As much as I appreciate minimalism, I have occasionally wondered: why not 5%? Why not 10%? Eventually, through constant design experimentation, my Clearhead family (and especially my co-founder, Ryan Garner) helped me resolve those lingering questions. Together, we learned that UX Design succeeds in direct proportion to “Net Problems” solved (i.e. Existing Problems solved minus New Problems created). Almost all design purports to solve problems. Right? And a lot of design does actually solve one or more problems. True. However, most design also produces unintended consequences which, in turn, create new problems. And when the number and impact of those new problems is greater than the benefits of the existing problems solved, the design quite literally produces a negative effect. We learned this the hard way, testing many designs -- small to large, conservative to cutting edge. The results were uniformly the same -- the designs that performed well were the ones that solved more problems than they created. The best solution was always as little design as possible necessary.
Based on this premise, we leveraged previous solutions which had been statistically proven to work while we also searched for new obstacles or defects to conquer. In doing so, we had to be mindful not to overreach. Each design needed to work as well as the previous one, and hopefully 3% better. The solution must be useful, should be delightful and, could, possibly, be novel or beautiful. Unfortunately, the most stunning and disruptive new designs often do just that -- they stun or disrupt. They create net new problems through unintended consequences. We found that the 10% or 20% different designs were muted or negative in their benefits. They overreached. In the same way that new cures for one disease must not cause a greater disease, new design solutions must not create more problems than they solve. Yes -- 3% was the answer. And, by 3%, I mean 3% different, but much better.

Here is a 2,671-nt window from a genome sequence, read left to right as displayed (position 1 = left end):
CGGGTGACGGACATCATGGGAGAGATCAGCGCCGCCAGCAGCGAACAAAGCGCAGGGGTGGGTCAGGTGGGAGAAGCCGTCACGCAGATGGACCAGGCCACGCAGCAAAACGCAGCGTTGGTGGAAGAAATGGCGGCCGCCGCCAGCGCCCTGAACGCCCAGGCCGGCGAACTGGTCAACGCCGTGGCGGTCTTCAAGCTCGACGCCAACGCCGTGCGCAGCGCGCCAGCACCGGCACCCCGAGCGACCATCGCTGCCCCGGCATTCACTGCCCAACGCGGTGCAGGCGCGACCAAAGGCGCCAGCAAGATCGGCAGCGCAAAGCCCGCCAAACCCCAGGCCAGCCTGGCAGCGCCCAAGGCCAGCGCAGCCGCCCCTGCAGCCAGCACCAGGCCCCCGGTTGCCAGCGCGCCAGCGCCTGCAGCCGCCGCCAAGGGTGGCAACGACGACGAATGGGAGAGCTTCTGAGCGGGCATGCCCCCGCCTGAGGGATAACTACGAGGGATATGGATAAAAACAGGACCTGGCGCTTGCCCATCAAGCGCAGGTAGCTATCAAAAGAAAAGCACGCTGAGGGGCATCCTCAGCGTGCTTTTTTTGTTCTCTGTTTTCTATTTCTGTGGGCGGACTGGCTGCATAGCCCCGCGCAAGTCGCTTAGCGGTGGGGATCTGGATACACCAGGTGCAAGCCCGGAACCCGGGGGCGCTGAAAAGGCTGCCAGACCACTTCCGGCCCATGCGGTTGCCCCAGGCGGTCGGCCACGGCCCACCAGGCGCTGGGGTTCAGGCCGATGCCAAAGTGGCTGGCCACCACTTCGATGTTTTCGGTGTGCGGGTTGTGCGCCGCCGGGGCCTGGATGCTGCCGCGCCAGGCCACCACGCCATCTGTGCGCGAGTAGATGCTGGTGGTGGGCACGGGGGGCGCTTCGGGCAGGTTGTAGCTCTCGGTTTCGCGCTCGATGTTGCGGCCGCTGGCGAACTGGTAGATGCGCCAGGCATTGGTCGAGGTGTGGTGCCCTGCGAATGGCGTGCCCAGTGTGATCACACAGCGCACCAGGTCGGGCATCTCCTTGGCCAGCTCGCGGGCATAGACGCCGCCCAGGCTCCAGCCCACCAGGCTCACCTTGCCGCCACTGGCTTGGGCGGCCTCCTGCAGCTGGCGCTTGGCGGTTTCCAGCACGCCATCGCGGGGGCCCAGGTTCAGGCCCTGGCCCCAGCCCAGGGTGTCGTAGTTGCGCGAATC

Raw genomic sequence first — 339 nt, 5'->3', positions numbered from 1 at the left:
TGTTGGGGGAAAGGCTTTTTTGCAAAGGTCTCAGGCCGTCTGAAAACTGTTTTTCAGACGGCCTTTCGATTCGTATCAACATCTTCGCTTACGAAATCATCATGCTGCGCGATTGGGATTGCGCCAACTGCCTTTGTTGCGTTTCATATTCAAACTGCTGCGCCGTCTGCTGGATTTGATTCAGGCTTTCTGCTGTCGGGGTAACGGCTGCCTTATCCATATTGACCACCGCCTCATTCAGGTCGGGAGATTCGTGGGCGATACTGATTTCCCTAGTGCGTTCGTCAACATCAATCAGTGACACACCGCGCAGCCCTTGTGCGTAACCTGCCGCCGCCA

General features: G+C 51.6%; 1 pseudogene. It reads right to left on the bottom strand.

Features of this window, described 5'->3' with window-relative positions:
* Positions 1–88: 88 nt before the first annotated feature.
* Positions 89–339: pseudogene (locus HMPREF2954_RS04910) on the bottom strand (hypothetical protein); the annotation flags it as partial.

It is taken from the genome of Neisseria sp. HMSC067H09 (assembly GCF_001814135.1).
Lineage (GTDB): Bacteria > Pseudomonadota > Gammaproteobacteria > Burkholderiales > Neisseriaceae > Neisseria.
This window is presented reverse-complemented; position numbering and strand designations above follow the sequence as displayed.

The things that we say. And then, the things that we do.
Now, I suspect that many of you are probably nodding your head because you either know most of this or agree with this sentiment and are waiting for some greater payoff. But I also know that companies filled with smart people that know some or all of this still do the opposite. They begin design projects with a bias towards the new, different and daring. They imagine themselves like a snowflake requiring a unicorn solution. They conflate aesthetic beauty or peer validation with successful design. I make these accusations as somebody who has been in dozens (hundreds?) of rooms wherein conversations like these take place. I make these accusations as somebody who got called after mistakes were made. But, mostly, I make these accusations as somebody who deeply understands these complicated design instincts and who has made these very mistakes more times than I can count.
“Innovation.” It’s probably the word that most plagues design thinking and leads to the greatest number of misfires and disappointments. I’ve come to hate the word. It’s the lazy vapor of consultants. It’s become, alongside the word “transformation,” a euphemism for bloated projects, guaranteed to cost more than it benefits. It also over-indexes towards the new and away from known facts, problems, evidence and previous success. It should be prescribed by doctors along with a long list of side effects. I’m all for change and improvement and iteration and optimization. In principle, of course, the process of innovation is crucial. But, in practice, it is frequently not a process, but rather a gargantuan project or product that has lost sight of the original goals and problems. It tends to lead to blindfolded, broad leaps when clear eyed steps forward were needed. It tends to lead to a set of presumptions, that my friend Dmitri Siegel, once described to me as the piling up of banana peels. Design innovation is exactly that slippery.